The common expectation of all those who launched this apology initiative, those who supported and signed it, those fewer than 10 signatories who later had to withdraw their names due to heavy societal pressure [mahalle baskısı], and those who couldn’t bring themselves to sign although they genuinely wanted to or because they were not in a position to do so, was obviously not that the issue would be solved with a single signature. The objective of the signature initiative was to open channels of communication, and to take the first necessary step in order to be able to commiserate [with the Armenians]. The apology, in a way, was made because of the lack of an apology by those who actually should apologize. People apologized because of their inability to forestall the expressions of denial, falsehood and hatred in Turkey, because they were powerless to render those to be the expressions of a fanatical minority. They continue to insist on the apology for they have a prime minister who declares: “they must have committed such a genocide to be apologizing. The Republic of Turkey does not have such a problem. That is to say, if there is such a crime, those who committed it can apologize. But not I, nor my country or my people have such a problem”. They recognize that it is all the more pressing to apologize in the face of a “social democrat” party leader who says: “these intellectuals are having an outpouring of conscience. We are in a position to assess what or who is lurking behind them.” Turkey’s card-carrying racists and radical nationalists staged a reaction that is staged by all racists and radical nationalists of the world in similar situations. This, in a way, was natural. Apology, however, is a true necessity born out of embarrassment for the hand in glove opposition of the leaders of the two biggest political parties in contemporary Turkey to the private apology initiative.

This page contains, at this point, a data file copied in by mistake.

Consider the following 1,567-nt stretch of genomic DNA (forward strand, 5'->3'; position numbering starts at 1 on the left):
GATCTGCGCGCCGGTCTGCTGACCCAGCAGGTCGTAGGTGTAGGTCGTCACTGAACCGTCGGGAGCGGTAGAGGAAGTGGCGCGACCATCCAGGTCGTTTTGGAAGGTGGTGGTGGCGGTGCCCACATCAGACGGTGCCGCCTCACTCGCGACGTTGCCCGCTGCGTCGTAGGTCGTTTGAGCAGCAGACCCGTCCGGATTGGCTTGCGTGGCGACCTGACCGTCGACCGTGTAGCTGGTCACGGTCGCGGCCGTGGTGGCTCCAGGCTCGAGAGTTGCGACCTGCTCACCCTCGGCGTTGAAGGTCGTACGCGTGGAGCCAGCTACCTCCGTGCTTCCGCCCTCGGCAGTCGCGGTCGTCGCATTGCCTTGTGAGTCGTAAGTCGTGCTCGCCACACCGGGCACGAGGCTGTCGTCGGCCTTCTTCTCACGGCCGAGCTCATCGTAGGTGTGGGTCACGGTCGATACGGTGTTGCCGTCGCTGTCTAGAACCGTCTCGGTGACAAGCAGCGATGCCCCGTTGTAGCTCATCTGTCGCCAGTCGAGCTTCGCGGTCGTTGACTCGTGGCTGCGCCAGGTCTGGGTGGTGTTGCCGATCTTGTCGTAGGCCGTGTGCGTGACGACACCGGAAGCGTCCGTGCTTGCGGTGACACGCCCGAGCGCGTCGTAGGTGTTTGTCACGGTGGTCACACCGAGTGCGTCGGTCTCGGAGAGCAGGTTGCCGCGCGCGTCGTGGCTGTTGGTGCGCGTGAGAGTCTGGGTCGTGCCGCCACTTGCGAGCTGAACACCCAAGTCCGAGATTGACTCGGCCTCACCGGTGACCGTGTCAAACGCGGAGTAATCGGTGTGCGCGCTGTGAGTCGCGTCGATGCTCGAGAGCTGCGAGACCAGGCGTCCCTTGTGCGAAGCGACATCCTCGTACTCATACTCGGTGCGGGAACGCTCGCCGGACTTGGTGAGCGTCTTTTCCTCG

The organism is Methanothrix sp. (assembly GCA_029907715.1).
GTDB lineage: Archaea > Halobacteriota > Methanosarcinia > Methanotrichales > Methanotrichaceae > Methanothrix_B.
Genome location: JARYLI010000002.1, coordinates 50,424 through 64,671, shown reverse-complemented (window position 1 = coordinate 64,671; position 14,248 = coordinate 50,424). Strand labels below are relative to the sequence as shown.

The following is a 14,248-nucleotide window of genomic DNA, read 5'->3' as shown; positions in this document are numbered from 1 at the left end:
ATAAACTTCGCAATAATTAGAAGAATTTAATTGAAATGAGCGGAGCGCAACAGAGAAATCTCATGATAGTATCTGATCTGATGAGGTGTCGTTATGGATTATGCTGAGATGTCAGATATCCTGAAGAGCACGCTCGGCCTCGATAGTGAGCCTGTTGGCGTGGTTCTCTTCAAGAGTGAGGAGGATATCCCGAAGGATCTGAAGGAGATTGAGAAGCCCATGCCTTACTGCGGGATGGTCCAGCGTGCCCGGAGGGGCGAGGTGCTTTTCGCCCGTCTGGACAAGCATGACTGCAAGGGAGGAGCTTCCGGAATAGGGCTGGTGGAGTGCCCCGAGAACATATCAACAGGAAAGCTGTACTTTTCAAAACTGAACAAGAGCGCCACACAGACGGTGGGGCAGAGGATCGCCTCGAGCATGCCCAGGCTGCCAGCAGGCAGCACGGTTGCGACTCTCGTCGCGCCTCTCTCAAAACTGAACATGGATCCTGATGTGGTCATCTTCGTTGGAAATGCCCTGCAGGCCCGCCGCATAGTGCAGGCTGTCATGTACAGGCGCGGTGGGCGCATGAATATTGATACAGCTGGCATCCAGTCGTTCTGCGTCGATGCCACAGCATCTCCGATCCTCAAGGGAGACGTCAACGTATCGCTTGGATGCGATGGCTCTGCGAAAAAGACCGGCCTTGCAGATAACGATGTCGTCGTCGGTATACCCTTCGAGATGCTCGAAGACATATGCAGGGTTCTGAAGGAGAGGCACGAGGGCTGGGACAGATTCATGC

The apology campaign revealed, in the context of yet another issue, that the authoritarian statist reflex continues to be extremely powerful in Turkey. The signature initiative was an initiative of a free people with no regard for any foreign policy development, nor any intention to intervene in such developments in any way. It paid heed to neither the Turkey-Armenia relations, nor the attempts of any state to recognize or not recognize the “Armenian Genocide.” Thousands of people in Turkey had decided to utter, here and now, an uneasiness in their conscience. This apparently could not be tolerated by the authoritarian statist mentality. Only the state is to decide what to do, when and how. In fact, not even the state, but the guardians of the state are to decide. The apology initiative was undermining a monopoly [of their power] in this respect, which the guardians of the state have always endeavored to hold on to. Besides, the fact that all the strata of the state hierarchy set their quarrels aside on this issue to form a more or less uniform opposition shows how the archaic authoritarian state reflex is alive and kicking.